To make the perfect Almond Panna Cotta with Cherry Compote we've included ingredients and directions for you to easily follow. This recipe is considered a beginner level recipe. The total time to make this recipe will be 6 hr 10 min. This Almond Panna Cotta with Cherry Compote will produce enough food for 6 servings.
Depending on your culture or family tradition there can be multiple variations for making this Almond Panna Cotta with Cherry Compote recipe. Once you've read through and familiarize yourself with our recommended ingredients and directions, you can add your own twist to this recipe to make it your own! We've included a list of potential cookware or bakeware items below that might be necessary for this Almond Panna Cotta with Cherry Compote recipe.
Almond Panna Cotta with Cherry Compote Ingredients
- 2 teaspoons unflavored gelatin
- 1 cup almond milk
- 2 1/2 cups heavy whipping cream
- 1 cup blanched whole almonds
- 1/2 cup sugar
- 1 pound fresh Bing cherries, pitted or frozen pitted cherries
- 1/3 cup cherry preserves
- 1/3 cup sugar
- 3 tablespoons balsamic vinegar
Almond Panna Cotta with Cherry Compote Directions
- For the panna cotta: In a mixing bowl, sprinkle the gelatin over 1/2 cup of the almond milk. Allow the gelatin to soften, about 10 minutes. Meanwhile, in a large saucepan over medium heat, combine the remaining almond milk, heavy cream, blanched almonds and sugar. Whisk the mixture to dissolve the sugar while bringing it to a simmer. Remove from the heat, cover with a lid and allow to steep for 15 minutes. Strain out the almonds and return the mixture to the saucepan. Return the saucepan to the stove and bring to a simmer. Whisk in the gelatin mixture, remove from the heat and divide among six 6-ounce ramekins. Refrigerate until set, at least 5 hours.
- For the cherry compote: While the panna cotta sets, combine the cherries, cherry preserves, sugar, balsamic vinegar and 1/2 cup water in a saucepan. Bring to a boil over high heat, and then reduce to medium-high heat and continue to boil until the mixture becomes syrupy, about 18 minutes. Remove from the heat and cool (it will continue to thicken as it cools). Cover and chill until ready to serve. If desired, unmold the panna cotta. Serve with the cherry compote either on top or alongside.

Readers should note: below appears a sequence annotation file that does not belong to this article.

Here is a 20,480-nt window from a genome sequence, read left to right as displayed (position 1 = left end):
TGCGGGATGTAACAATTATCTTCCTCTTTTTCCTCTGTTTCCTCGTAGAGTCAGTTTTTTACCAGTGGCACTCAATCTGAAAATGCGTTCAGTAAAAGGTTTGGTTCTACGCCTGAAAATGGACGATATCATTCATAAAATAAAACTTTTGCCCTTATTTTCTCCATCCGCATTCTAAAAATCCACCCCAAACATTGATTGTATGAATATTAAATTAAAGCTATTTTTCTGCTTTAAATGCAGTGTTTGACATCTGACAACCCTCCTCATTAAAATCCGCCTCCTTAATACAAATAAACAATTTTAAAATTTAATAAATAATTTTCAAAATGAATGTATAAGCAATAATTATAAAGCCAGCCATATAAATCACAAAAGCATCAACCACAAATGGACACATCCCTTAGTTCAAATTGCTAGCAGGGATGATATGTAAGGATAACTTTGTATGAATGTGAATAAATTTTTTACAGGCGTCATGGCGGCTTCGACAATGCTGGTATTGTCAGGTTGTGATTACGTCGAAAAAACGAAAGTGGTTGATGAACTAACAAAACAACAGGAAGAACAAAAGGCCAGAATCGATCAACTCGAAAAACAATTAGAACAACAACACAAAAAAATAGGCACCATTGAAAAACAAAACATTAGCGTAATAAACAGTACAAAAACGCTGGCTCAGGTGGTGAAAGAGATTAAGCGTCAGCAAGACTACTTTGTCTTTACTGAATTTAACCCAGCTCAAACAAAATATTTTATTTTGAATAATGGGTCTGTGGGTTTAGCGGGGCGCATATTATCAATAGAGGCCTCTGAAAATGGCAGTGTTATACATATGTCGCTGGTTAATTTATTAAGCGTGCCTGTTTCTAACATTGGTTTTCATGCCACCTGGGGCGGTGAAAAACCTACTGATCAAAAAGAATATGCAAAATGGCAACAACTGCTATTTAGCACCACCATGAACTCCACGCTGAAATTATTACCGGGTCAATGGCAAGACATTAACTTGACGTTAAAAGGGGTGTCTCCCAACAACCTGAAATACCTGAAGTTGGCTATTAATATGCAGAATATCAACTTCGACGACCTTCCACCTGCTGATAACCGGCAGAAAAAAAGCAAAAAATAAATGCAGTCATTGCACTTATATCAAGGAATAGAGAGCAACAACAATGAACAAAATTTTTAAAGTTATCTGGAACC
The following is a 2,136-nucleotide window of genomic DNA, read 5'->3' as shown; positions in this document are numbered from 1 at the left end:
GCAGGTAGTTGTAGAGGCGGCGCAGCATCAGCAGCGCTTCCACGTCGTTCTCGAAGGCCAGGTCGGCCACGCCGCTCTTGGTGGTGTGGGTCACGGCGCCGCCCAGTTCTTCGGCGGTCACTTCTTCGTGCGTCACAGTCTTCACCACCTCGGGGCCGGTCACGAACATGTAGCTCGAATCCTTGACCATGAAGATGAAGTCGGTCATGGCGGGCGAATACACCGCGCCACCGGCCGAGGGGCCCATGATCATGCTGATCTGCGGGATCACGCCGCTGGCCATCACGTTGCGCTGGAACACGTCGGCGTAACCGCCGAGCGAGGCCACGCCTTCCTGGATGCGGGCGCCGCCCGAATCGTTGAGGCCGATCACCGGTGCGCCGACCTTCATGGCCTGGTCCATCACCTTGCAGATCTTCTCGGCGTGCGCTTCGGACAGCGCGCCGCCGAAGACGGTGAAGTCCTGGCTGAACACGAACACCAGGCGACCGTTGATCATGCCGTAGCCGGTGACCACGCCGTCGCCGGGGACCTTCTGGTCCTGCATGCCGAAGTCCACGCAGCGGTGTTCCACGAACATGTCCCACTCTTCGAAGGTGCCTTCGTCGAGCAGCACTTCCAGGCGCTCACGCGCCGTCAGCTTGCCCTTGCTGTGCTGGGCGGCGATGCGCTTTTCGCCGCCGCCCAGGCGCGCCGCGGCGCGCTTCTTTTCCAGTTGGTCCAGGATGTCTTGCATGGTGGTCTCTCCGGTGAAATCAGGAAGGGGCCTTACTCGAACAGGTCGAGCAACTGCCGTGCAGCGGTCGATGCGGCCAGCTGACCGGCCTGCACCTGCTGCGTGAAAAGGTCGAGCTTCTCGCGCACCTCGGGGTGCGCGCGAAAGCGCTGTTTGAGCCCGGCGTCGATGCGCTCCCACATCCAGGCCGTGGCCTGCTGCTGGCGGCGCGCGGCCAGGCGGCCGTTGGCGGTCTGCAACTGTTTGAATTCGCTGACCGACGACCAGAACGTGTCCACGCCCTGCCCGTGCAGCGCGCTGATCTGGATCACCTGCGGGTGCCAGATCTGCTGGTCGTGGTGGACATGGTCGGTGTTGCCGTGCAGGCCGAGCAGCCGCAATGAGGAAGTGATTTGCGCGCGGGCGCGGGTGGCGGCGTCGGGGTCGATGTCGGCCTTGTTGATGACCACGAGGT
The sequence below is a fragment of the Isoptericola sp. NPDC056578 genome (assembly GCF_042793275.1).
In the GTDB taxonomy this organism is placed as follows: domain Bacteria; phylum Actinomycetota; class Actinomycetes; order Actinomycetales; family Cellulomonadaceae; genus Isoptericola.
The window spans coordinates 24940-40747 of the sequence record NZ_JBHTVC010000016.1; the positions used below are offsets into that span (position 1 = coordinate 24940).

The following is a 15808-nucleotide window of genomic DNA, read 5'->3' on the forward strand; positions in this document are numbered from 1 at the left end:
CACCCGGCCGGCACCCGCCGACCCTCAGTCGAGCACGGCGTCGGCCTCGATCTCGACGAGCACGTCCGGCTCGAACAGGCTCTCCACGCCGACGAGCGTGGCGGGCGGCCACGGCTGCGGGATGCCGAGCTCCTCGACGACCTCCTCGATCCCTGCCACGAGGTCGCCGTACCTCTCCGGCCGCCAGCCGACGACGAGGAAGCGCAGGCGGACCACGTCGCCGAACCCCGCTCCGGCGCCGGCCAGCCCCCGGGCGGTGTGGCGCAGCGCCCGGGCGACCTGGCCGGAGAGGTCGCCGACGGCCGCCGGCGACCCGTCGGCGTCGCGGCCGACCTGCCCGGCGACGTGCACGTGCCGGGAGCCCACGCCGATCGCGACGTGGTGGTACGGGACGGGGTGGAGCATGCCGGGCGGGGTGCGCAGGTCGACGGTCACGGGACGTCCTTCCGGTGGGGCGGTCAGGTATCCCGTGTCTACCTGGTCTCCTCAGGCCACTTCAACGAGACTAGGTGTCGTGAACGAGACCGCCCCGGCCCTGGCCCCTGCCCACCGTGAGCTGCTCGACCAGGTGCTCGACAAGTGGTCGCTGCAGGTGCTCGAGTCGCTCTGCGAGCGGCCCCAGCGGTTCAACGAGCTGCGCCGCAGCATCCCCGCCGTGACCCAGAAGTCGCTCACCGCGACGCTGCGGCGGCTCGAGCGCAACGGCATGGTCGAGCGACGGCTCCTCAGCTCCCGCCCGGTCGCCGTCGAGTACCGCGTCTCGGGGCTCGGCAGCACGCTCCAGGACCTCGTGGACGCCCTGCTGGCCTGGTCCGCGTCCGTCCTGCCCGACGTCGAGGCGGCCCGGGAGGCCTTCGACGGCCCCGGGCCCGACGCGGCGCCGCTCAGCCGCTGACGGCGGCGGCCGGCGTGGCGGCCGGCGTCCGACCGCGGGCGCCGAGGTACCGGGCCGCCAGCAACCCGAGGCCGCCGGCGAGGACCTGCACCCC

- Gelatin Recipes
- Almond Recipes
- Cherry : A cherry is the fruit of many plants of the genus Prunus, and is a fleshy drupe (stone fruit).
Commercial cherries are obtained from cultivars of several species, such as the sweet Prunus avium and the sour Prunus cerasus. The name ‘cherry' also refers to the cherry tree and its wood, and is sometimes applied to almonds and visually similar flowering trees in the genus Prunus, as in “ornamental cherry” or “cherry blossom”. Wild cherry may refer to any of the cherry species growing outside cultivation, although Prunus avium is often referred to specifically by the name “wild cherry” in the British Isles.
- Fruit : In botany, a fruit is the seed-bearing structure in flowering plants that is formed from the ovary after flowering.
Fruits are the means by which flowering plants (also known as angiosperms) disseminate their seeds. Edible fruits in particular have long propagated using the movements of humans and animals in a symbiotic relationship that is the means for seed dispersal for the one group and nutrition for the other; in fact, humans and many animals have become dependent on fruits as a source of food. Consequently, fruits account for a substantial fraction of the world's agricultural output, and some (such as the apple and the pomegranate) have acquired extensive cultural and symbolic meanings.